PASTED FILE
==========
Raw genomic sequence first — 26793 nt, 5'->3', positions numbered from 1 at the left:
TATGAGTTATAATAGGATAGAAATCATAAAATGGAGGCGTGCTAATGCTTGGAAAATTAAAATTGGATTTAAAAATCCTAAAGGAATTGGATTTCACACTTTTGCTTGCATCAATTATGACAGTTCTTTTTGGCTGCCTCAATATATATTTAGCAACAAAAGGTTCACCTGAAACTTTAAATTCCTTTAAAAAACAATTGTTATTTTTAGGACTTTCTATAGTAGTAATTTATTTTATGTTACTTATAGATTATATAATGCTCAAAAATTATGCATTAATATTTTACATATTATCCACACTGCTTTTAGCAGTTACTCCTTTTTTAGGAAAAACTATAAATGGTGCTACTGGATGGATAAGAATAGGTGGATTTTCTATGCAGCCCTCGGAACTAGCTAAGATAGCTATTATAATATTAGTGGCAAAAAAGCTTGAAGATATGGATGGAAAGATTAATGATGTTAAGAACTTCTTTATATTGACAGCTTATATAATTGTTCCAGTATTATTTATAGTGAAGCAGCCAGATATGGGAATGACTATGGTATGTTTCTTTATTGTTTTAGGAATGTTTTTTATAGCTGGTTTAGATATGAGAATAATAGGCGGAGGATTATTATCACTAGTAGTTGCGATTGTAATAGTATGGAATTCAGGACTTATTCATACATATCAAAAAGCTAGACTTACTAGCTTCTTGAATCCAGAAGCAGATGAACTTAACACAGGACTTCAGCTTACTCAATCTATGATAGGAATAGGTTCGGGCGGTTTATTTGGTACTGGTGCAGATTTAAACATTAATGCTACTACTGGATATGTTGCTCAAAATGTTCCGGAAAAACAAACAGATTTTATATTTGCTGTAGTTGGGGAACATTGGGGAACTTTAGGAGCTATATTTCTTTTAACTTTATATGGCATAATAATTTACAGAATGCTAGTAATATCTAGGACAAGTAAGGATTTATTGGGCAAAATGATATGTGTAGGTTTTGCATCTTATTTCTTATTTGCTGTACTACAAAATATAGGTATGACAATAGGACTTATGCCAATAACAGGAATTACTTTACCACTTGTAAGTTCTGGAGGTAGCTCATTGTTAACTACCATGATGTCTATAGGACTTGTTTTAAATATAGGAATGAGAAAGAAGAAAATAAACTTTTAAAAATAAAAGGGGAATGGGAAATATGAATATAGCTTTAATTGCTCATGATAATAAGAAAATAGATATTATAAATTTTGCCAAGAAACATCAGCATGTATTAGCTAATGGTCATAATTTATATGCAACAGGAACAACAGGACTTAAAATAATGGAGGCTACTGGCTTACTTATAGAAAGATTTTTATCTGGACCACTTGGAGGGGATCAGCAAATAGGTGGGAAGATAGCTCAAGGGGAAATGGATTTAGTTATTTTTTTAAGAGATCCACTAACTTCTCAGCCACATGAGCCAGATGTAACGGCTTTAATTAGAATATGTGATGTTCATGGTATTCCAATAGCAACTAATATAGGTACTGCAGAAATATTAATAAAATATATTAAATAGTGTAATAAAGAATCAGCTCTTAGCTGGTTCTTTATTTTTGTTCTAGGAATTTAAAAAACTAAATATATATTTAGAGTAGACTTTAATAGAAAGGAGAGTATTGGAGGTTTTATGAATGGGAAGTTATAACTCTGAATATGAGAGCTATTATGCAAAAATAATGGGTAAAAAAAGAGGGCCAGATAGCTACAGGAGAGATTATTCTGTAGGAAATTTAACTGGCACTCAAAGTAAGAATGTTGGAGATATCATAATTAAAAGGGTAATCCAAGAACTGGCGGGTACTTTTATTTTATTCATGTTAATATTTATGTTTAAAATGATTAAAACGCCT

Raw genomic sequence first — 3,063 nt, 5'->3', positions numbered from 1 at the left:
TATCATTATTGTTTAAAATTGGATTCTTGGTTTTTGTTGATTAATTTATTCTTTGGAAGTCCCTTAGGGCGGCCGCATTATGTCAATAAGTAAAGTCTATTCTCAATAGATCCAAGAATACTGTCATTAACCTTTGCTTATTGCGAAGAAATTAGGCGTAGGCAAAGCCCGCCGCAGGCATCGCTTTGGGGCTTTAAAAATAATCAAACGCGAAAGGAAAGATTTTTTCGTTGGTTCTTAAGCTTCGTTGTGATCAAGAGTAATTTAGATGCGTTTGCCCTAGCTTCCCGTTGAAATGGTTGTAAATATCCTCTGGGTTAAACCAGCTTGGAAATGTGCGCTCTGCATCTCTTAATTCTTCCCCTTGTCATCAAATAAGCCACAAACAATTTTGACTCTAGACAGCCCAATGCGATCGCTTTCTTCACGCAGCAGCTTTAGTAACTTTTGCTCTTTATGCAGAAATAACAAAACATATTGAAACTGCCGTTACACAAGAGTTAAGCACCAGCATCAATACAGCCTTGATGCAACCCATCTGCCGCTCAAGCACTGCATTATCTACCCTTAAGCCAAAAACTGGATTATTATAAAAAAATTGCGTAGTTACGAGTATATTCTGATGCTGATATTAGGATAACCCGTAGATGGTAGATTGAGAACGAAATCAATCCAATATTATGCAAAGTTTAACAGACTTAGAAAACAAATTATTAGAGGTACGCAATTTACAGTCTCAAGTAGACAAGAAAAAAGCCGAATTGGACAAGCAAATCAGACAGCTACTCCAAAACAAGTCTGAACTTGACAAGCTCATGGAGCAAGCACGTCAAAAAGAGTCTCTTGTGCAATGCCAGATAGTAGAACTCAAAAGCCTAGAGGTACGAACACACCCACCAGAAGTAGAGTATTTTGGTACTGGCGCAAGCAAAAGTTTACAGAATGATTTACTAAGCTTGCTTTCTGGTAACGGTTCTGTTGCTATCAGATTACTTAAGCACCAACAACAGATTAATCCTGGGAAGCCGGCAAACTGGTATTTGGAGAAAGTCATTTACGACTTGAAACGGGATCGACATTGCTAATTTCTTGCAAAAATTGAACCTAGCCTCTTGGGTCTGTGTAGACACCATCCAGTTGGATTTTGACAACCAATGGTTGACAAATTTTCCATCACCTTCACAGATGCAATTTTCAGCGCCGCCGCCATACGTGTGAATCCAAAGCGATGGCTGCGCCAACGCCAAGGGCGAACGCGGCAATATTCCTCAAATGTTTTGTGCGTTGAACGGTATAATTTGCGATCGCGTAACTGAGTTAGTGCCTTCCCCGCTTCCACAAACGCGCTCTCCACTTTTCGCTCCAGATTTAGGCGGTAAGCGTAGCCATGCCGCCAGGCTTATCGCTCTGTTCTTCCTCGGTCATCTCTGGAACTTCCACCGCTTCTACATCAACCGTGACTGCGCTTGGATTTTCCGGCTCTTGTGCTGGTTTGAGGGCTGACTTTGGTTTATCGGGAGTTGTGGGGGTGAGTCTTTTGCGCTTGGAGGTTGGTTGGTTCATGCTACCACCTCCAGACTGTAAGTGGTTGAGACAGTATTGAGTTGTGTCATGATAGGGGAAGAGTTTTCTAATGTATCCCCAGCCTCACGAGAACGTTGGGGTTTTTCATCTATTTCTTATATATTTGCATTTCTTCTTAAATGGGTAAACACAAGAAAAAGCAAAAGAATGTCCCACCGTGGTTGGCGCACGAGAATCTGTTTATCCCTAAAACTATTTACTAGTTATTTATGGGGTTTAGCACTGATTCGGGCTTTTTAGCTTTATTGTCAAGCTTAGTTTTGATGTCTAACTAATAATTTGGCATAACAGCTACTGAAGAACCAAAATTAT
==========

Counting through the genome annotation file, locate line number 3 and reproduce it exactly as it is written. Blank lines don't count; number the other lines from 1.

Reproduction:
Raw genomic sequence first — 3,063 nt, 5'->3', positions numbered from 1 at the left: